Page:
healthHealth and Medicinehealthhealth

93 Percent Of Children Globally Are Breathing Toxic Air Pollution Every Day


Tom Hale

Tom is a writer in London with a Master's degree in Journalism whose editorial work covers anything from health and the environment to technology and archaeology.

Senior Journalist

In low- and middle-income countries, 98 percent of all children under 5 are exposed to air pollution levels that exceed WHO guidelines. MIA STUDIO/Shutterstock

Around 93 percent of the world’s children under the age of 15 years  1.8 billion children – breathe heavily polluted air every day, according to a major new report from the World Health Organization. As a result of the widespread toxic air, hundreds of thousands of kids are dying, falling seriously ill, or suffering from cognitive impairments due to air pollution impacting their neurodevelopment.

"Polluted air is poisoning millions of children and ruining their lives,” Dr Tedros Adhanom Ghebreyesus, WHO director-general, said in a statement“This is inexcusable. Every child should be able to breathe clean air so they can grow and fulfil their full potential.”


Air pollution is among the leading threats to child health, accounting for almost one in 10 deaths in kids under five years of age. Children living in low- and middle-income countries are the worst affected. In these parts of the world, especially Africa, South-East Asia, and the Western Pacific, it’s estimated that 98 percent of all children under 5 are exposed to air pollution levels that exceed the WHO air quality guidelines. Around 52 percent of kids in high-income countries are subjected to levels of air pollution that are considered dangerous under WHO air quality guidelines.

Notoriously smoggy: Tiananmen tower in Beijng, China. axz700/Shutterstock

These figures are referring to levels of damaging pollutants known as PM2.5, atmospheric particulate matter that have a diameter of less than 2.5 micrometers (no more than 3 percent the diameter of a human hair). It can be either human-made or naturally occurring, incorporating anything tiny from dust and sea-spray to soot emitted during the combustion of fuels.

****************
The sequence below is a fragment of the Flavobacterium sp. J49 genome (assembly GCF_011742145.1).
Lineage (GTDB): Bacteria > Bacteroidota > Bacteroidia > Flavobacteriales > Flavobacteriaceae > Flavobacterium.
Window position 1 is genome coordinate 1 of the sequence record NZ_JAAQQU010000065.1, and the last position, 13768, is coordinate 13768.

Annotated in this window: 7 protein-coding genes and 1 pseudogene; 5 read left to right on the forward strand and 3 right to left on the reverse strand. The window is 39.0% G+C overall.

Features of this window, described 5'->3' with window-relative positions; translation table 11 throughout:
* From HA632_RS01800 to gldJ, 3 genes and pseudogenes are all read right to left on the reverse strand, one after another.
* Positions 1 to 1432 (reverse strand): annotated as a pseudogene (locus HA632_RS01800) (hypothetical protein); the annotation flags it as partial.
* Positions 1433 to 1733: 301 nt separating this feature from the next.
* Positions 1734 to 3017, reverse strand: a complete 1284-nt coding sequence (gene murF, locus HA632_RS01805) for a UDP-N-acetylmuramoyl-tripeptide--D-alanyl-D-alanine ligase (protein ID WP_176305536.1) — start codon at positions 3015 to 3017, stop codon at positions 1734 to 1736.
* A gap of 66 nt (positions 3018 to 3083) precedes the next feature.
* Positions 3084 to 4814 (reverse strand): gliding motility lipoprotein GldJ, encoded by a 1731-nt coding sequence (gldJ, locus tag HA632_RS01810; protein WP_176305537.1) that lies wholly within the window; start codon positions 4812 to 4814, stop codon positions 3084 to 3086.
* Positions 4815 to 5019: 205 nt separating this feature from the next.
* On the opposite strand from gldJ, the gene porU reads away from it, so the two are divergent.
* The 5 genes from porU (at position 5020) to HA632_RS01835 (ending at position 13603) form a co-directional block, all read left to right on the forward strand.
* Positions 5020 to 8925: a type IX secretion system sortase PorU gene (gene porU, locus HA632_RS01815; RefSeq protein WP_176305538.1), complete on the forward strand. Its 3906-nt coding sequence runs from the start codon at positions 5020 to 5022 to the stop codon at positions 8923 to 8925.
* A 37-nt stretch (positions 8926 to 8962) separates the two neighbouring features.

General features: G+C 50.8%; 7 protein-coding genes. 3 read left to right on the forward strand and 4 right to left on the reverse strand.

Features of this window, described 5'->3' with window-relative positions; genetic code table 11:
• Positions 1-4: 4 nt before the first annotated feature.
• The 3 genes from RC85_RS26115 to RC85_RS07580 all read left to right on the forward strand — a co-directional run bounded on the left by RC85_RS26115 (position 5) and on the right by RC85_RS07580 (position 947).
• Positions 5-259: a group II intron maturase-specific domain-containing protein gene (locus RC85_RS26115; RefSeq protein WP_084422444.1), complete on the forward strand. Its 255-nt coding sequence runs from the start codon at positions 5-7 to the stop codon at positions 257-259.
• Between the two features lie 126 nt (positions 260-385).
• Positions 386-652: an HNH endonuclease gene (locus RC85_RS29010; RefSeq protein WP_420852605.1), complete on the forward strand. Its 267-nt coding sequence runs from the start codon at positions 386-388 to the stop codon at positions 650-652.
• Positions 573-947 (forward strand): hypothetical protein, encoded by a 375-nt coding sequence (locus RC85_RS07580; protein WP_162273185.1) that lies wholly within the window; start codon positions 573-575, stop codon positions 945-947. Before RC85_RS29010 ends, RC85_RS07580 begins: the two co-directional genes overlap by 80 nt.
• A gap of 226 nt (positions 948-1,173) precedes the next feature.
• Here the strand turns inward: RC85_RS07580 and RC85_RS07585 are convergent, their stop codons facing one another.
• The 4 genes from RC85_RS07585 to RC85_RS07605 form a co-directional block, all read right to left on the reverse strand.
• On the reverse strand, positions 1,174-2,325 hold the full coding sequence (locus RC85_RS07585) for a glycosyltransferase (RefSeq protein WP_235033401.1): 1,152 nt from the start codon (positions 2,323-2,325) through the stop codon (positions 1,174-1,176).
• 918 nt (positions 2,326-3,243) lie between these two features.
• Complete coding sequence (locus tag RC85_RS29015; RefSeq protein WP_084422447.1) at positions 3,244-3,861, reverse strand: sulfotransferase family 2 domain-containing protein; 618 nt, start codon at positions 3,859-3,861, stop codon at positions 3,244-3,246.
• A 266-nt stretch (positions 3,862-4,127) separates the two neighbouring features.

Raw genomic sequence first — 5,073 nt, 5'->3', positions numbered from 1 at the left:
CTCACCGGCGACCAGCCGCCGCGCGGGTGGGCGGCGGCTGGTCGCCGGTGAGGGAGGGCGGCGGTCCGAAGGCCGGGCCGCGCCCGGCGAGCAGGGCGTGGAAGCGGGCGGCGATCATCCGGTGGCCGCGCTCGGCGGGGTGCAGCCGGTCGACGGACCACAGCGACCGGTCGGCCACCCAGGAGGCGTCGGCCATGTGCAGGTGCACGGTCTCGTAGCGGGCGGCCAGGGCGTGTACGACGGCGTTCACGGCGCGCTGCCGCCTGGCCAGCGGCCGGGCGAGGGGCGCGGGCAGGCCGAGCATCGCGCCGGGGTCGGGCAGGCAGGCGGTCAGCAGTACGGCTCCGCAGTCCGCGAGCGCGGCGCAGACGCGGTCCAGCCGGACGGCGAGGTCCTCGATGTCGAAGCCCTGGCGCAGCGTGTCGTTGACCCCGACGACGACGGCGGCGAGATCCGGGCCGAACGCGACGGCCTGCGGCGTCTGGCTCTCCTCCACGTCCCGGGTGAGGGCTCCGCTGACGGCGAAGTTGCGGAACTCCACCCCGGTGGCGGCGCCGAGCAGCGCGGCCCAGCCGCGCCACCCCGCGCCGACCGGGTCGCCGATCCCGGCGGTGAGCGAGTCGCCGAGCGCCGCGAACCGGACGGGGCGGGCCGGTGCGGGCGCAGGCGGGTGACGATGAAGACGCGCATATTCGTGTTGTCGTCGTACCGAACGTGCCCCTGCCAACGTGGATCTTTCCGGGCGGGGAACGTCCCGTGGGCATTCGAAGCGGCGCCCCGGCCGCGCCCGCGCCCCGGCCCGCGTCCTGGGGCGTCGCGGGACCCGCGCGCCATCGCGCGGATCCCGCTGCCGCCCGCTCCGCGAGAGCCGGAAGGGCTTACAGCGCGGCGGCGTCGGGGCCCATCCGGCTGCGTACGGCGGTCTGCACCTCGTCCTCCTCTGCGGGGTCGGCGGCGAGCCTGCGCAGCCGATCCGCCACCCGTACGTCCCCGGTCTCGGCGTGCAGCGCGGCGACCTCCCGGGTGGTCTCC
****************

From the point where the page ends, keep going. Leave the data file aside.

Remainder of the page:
Inhaling too much PM2.5 on a regular basis is, obviously, terrible for your health. But it isn’t just your lungs and heart that can take a beating. As this report makes clear, this nasty stuff can possibly lead to all kinds of health problems, including childhood cancers, neurodevelopment issues, and premature births.

Outside air pollution from industry and transports, known as ambient air pollution, is perhaps what you think of when you read about air pollution. However, this report also took into account household air pollution caused by the burning of wood and charcoal indoors, a common problem in low- and middle-income countries.


So, what can be done about this mess? The report was released on Tuesday, October 30, the opening day of the WHO’s First Global Conference on Air Pollution and Health in Geneva. Their aim is to spread awareness of the problem at hand and to provide policy-makers with guidelines to reduce air pollution.

“Air Pollution is stunting our children’s brains, affecting their health in more ways than we suspected. But there are many straight-forward ways to reduce emissions of dangerous pollutants,” added Dr Maria Neira, director at the Department of Public Health, Environmental and Social Determinants of Health at WHO.

“WHO is supporting implementation of health-wise policy measures like accelerating the switch to clean cooking and heating fuels and technologies, promoting the use of cleaner transport, energy-efficient housing and urban planning. We are preparing the ground for low emission power generation, cleaner, safer industrial technologies and better municipal waste management,” she added.


healthHealth and Medicinehealthhealth
  • tag
  • children,

  • kids,

  • pollution,

  • air pollution,

  • environment,

  • health,

  • youth,

  • smog,

  • air,

  • air quality,

  • fine matter particulate